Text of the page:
Persian cuisine is a revelation to many.
We often get comments from clients, trying Persian cuisine for the first time, that they have never eaten anything quite like it. Others comment about similarities they can taste to other countries’ cuisines. This is often because many other nations derived some of their dishes from ancient Persian food, countries such as India, Greece and Turkey to name a few. Also many of these different countries were part of the ancient Persian empire, so influences would be obvious.
Persian cooking incorporates many spices, some known, others not, but this does not mean that all our food is hot, as so many people interpret ‘spicy’ to mean. Yes our food is full of spice but some are so delicate that they are but a whisper – others talk more loudly!
Persians also use a lot of fresh and dried herbs: fresh coriander, parsley, dill and mint feature heavily in our cuisine as do dried fenugreek, dill tips, mint and wild angelica. Saffron, the king of spices, also plays an important role in flavouring more delicate dishes. Turmeric, sumac and cinnamon are used as well.
Fruit is an important element in the food of ancient Persia. Quinces, pomegranates (said to have originated in Persia), plums and cherries are all important players in the dishes of Persia. Often adding sweetness, but not cloyingly so.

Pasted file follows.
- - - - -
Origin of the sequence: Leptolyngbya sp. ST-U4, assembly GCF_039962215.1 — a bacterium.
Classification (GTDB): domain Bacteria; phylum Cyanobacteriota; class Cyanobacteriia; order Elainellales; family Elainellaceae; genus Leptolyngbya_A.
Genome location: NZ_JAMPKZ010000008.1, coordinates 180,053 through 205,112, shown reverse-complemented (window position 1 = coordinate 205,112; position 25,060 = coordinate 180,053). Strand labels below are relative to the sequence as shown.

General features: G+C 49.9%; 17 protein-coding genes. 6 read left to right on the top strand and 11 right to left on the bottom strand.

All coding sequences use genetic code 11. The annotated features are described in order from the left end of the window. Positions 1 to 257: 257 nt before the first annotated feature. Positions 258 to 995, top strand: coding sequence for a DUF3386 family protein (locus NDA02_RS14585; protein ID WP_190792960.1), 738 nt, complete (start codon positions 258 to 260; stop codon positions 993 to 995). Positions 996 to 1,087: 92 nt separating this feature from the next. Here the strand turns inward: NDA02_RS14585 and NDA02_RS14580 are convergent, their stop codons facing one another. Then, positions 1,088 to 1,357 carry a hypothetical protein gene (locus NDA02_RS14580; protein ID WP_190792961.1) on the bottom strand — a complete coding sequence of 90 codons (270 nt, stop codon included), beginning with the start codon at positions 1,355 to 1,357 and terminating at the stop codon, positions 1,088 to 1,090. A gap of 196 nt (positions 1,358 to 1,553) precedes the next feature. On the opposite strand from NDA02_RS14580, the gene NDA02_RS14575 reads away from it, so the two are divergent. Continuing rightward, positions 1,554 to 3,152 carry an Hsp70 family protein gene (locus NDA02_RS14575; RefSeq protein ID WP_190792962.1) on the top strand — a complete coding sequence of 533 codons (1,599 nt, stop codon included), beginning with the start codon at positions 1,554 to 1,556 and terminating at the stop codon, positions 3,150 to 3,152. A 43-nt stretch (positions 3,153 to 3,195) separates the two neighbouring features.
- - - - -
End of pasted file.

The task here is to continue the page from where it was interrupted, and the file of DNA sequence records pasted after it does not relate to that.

Rice is essential to the Iranians who eat it at almost every main meal to accompany their khoreshts (stews). The cooking method employed is quite unique and produces rice that is dry and each grain beautifully separated and elongated, much appreciated by the Persians. A by-product of cooking rice the Persian way is something called taqtig, which is the crunchy golden crust found at the bottom of the cooking pan. This is always reserved for special guests and much fought over in Iranian households around the dinner table.
From time to time we get asked if we serve kebabs. We choose not to, preferring to concentrate on the exotic and intricate dishes of Ancient Persia, full of delicate flavours and nuances.